What Hayek and others of this persuasion fail to note, however, is the two-fold case for free market monopolies: the profound economic value they offer and the protection of individual rights. As rare as these monopolies are, they do occur. When they arise, they do so because a company has achieved such a profound degree of efficiency that no other company is able to compete in the same market and must exit the market place.
Such monopolies have not attained their status through force or the rule of law, but through so consistently providing the best product for the money that their appeal in a market overwhelms all potential competitors. It may not conform to the idealized, Platonic notion of ‘competitive markets’ to which modern economics has become so hidebound, but that is a paltry explanation to offer people as an apology for why the company they patronize had to be divested of its assets for offering them too much value, and for why they are now better off having to pay higher prices for the same goods and services. To the contrary: the achievement of the kind of superlative efficiency that defines free market monopolies, from which the customers and general population gain as surely as the company itself, should not be condemned but praised.
More than this, the proper defense of free market monopolies is based in the property rights of the owners of the company—be they the operators themselves, or shareholders of a publicly traded company. No matter the extent to which their operations do or do not conform to economists’ notions of which market forms are to be favored, neither they nor policymakers nor the general public have the right to take from them that which is rightfully theirs in the name of creating a more efficient allocation of resources.
In today’s debates, a derivative line of thinking from the technology argument usually takes the form, ‘If one company gains such a technological advantage as to offer its goods and services at a price and quality with which no other company can compete, shouldn’t the government intervene?’ Faced with such a question, any defender of liberalism—that is, anyone who value’s man’s life and individual rights above subservience to some ill-defined collective ‘good’—should offer a resounding “Absolutely not!” As in his earlier chapters, though, Hayek makes no mention of rights here and is thus unable to offer this kind of principled defense—or, for that matter, any defense.
Argument II: Societal Complexity
The second argument for the inevitability of planning addressed by Hayek is loosely related to the first, with an added macroeconomic dimension. He writes,
“The assertion that modern technological progress makes planning inevitable can also be interpreted in a different manner. It may mean that the complexity of our modern industrial civilisation creates new problems with which we cannot hope to deal effectively except by central planning” (35) [Emphasis mine].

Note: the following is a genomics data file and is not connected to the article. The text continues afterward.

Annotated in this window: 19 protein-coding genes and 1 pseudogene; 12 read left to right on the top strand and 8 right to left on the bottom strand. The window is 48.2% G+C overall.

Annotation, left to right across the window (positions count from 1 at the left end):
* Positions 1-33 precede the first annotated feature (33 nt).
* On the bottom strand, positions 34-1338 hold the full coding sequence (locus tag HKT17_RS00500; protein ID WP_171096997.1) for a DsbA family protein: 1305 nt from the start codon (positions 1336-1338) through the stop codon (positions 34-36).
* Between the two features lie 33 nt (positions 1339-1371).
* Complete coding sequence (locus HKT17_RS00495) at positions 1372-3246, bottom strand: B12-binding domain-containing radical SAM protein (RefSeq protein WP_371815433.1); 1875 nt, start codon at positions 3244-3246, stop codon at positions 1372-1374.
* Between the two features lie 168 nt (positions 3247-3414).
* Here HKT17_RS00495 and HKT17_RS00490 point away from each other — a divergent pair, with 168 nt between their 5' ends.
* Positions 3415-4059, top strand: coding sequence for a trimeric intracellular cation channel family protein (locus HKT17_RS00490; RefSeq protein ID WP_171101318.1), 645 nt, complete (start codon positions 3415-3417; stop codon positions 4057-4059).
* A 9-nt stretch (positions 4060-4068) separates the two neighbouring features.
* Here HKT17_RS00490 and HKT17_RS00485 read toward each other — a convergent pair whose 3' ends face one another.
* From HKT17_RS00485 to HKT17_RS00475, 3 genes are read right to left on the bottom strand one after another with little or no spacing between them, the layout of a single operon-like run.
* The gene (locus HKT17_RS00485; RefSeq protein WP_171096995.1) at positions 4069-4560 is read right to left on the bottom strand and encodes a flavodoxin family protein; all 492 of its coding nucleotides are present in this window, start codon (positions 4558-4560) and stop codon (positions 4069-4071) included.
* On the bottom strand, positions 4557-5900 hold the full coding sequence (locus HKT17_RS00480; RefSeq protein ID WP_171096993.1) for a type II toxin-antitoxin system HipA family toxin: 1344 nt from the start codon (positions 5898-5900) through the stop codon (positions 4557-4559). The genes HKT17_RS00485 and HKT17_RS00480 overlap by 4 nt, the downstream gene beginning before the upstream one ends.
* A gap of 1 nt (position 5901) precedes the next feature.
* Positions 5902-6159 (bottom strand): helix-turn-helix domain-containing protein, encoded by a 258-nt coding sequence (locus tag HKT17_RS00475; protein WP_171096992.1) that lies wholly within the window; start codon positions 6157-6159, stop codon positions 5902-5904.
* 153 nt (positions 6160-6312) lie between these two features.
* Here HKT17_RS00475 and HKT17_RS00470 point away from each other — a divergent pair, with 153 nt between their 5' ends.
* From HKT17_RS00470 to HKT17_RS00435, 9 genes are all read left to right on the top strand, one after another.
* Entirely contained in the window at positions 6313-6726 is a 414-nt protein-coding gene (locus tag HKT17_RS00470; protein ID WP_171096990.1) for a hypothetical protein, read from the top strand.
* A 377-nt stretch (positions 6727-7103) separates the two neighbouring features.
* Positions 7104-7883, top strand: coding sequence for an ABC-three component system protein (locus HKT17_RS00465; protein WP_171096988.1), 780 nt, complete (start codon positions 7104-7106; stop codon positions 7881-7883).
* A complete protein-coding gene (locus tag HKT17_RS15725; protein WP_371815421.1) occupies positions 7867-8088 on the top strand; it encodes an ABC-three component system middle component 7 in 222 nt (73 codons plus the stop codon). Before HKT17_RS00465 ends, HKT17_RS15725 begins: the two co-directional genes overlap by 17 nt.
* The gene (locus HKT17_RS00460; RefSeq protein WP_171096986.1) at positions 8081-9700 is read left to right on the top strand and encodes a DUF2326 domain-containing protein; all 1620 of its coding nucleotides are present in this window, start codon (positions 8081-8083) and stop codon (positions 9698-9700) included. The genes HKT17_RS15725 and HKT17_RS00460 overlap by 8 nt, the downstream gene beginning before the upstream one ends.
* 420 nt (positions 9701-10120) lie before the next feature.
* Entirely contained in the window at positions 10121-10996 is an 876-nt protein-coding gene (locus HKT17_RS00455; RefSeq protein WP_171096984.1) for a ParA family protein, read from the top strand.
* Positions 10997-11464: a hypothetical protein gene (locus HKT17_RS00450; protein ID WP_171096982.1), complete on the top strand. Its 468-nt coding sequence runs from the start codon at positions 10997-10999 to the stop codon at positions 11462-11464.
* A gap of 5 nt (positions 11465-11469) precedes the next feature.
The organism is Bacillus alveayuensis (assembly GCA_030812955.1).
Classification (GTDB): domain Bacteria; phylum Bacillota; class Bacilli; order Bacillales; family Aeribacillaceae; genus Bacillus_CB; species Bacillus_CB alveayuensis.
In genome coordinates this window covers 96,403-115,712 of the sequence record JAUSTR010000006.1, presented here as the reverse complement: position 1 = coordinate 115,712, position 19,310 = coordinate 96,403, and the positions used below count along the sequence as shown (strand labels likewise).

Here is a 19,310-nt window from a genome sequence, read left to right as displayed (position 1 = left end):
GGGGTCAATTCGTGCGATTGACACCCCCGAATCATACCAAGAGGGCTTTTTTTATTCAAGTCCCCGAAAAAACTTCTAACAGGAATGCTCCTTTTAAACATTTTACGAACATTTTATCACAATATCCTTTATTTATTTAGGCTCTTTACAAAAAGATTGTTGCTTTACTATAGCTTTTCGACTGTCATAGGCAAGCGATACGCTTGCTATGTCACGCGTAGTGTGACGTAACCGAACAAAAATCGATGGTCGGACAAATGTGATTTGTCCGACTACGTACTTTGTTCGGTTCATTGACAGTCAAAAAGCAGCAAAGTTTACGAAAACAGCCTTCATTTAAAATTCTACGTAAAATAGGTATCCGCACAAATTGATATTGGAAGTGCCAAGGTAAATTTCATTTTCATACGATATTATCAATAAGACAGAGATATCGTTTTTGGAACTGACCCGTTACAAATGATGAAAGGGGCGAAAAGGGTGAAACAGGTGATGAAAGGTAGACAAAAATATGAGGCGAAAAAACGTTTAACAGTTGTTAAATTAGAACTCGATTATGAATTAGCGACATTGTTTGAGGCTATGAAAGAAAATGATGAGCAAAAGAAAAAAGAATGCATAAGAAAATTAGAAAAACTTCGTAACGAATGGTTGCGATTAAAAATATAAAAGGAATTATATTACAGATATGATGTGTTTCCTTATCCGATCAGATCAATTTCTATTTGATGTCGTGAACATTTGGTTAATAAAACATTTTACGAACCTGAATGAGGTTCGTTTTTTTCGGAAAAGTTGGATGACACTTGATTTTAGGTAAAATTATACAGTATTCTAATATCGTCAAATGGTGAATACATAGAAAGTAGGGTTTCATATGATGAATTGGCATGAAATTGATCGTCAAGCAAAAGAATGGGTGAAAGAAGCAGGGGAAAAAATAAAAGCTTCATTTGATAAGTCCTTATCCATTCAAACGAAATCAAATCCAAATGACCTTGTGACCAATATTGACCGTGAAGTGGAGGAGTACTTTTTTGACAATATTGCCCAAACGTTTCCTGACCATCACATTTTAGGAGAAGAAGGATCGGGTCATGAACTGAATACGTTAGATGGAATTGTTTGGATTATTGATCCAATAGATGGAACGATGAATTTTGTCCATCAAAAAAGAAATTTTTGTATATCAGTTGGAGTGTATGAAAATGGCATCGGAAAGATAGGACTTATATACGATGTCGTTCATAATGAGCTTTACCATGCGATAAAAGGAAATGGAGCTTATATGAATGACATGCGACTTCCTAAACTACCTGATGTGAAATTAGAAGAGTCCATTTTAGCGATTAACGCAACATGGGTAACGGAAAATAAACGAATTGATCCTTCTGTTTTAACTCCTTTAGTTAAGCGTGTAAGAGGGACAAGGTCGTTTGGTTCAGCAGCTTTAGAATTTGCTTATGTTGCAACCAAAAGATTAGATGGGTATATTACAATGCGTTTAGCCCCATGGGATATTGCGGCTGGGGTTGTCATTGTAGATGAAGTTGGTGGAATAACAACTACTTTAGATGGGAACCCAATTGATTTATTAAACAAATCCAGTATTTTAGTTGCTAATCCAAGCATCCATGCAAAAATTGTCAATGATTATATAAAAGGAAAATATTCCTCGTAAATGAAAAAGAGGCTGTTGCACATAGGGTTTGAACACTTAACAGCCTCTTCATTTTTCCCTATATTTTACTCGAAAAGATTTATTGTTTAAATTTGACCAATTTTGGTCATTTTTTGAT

This argument should be strikingly familiar to those in modern America, ringing from both right and left as both sides of the political spectrum apologize for our massive regulatory system with vague, arbitrary claims to the effect that there exists some unnamed, undefined essential quality to today’s economy that so fundamentally differentiates it from that of earlier periods as to require the forcible regulation of trade. What is this fundamental difference? How and at what point did it emerge? What about the complexity of the economy negates the organizational virtues of the price system? Blank out. The apologists have no causal explanation, only inherited and unchallenged bromides.
“What they generally suggest is that the increasing difficulty of obtaining a coherent picture of the complete economic process makes it indispensable that things should be coordinated by some central agency if social life is not to dissolve in chaos” (36).
Such unsubstantiated conjectures and baseless arguments never require much to be toppled, but fortunately Hayek provides a more than adequate shove, making the case that greater complexity in an economy is not an argument in favor of central planning, but rather an argument against it. The more complex an economic system, the more valuable it becomes that each party, knowing their own costs and values, conducts their own planning, achieving order through the natural coordination of prices, each communicating information as to the supply and demand of resources in an open economy.
Argument III: The Need for Coercive Monopoly
The last argument in favor of planning somewhat reverses the trend of the first two, justifying planning as a means of imposing monopolies rather than preventing them, and revealing the crux of the statists’ argument to be not the protection of competition throughout the economy, but the socialist planner’s ability to pick and choose when and in what sectors competition will prevail.
“There is yet another theory which connects the growth of monopolies with technological progress, and which uses arguments almost opposite to those we have just considered; though not often clearly stated, it has also exercised considerable influence. It contends, not that modern technique destroys competition, but that, on the contrary, it will be impossible to make use of many of the new technological possibilities unless protection against competition is granted, i.e., a monopoly is conferred” (37).
This particular argument for government planning is less common, as its applications are less frequent throughout economies. The most notable circumstance in which this argument is presented is with respect to so-called ‘natural monopolies’ (a term used by economists that ambiguates other kinds of natural monopolies produced in a free market, as we described earlier) in the utilities sectors of modern economies. Large-scale enterprises such as electric companies that require heavy, permanent or semi-permanent installations of infrastructure such as power grids are described by those who teach this model of the ‘natural monopoly’ as incapable of making such investments without a guarantee from the local government that all competition will be prohibited within the municipality.